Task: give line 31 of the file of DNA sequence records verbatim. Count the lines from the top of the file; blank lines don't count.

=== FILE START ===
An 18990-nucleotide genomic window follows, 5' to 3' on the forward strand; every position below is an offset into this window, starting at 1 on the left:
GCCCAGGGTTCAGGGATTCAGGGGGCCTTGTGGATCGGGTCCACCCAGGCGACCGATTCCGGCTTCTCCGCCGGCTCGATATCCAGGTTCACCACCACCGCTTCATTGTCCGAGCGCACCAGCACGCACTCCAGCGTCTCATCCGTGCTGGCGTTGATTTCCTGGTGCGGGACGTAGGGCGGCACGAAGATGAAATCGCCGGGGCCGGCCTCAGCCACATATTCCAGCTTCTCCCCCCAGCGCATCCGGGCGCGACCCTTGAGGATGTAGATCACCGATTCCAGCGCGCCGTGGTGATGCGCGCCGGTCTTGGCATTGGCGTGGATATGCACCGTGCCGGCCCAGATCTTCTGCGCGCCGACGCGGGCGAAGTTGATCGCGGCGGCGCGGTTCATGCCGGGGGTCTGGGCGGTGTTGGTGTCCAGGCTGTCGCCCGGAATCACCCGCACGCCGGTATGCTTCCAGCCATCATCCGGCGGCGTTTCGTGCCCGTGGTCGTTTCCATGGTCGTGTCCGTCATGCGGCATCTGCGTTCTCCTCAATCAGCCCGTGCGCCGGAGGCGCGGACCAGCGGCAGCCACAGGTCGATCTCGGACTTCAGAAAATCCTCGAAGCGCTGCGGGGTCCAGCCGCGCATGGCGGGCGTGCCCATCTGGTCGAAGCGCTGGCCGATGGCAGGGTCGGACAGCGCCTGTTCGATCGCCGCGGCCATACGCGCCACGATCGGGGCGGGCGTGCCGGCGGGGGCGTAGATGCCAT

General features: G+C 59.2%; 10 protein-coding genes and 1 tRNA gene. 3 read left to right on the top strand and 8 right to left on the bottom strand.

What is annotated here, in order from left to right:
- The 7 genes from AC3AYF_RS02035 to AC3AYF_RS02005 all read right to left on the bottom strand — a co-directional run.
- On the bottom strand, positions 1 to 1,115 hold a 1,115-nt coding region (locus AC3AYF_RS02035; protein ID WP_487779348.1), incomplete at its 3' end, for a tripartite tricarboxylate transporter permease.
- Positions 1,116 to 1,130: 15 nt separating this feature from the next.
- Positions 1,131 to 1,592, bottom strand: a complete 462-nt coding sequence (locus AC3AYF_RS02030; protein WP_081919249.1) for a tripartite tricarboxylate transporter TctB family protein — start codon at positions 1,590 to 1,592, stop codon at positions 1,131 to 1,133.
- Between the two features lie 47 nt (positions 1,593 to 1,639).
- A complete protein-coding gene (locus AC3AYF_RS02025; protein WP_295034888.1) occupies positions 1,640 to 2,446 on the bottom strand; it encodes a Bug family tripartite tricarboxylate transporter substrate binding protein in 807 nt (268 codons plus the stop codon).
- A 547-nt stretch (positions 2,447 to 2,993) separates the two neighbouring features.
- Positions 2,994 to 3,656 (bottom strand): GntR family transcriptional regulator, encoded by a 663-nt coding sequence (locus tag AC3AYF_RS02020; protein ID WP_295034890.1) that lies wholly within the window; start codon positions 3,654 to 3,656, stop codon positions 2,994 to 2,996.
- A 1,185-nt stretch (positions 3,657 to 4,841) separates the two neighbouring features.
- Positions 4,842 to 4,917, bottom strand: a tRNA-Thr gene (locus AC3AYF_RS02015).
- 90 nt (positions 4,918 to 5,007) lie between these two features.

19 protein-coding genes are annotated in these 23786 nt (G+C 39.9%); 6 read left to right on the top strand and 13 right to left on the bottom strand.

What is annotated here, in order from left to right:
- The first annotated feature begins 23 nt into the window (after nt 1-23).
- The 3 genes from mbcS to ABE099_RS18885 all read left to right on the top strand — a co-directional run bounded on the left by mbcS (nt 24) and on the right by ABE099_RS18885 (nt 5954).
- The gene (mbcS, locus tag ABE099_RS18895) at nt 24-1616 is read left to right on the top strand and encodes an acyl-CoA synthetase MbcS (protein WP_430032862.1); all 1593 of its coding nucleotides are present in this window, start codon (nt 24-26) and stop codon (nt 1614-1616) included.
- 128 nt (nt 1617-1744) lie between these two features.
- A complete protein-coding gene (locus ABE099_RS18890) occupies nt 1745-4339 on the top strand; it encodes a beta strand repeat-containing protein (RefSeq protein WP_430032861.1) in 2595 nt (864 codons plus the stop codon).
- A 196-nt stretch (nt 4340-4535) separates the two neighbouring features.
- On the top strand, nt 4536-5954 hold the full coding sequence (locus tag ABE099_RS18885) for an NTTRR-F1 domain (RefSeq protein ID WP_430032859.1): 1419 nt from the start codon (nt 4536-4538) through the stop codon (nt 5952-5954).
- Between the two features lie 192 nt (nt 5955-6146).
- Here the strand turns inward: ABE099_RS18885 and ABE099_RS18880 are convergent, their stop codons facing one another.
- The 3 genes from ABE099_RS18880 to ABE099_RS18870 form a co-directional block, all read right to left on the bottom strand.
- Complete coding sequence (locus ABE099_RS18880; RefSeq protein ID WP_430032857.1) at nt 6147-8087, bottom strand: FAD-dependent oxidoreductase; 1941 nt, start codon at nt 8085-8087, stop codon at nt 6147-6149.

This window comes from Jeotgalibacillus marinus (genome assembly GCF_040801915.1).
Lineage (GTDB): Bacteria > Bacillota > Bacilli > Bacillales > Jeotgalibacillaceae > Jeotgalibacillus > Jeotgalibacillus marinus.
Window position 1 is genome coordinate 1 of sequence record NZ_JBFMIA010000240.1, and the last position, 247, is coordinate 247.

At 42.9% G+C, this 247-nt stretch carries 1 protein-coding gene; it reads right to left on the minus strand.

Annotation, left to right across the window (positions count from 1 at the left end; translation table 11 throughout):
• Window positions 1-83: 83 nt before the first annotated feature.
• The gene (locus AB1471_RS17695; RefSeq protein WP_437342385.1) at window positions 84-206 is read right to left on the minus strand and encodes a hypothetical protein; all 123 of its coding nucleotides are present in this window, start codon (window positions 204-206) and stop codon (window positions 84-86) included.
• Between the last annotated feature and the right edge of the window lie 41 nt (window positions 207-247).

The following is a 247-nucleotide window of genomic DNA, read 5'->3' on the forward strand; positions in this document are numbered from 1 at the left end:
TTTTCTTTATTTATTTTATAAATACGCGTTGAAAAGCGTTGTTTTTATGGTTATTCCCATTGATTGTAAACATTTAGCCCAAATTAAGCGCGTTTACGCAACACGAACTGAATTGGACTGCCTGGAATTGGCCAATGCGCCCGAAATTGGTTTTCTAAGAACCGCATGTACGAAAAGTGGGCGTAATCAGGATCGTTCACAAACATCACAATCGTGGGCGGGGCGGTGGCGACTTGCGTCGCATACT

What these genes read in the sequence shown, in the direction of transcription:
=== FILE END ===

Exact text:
Window position 1 is genome coordinate 1 of sequence record NZ_JBFMIA010000240.1, and the last position, 247, is coordinate 247.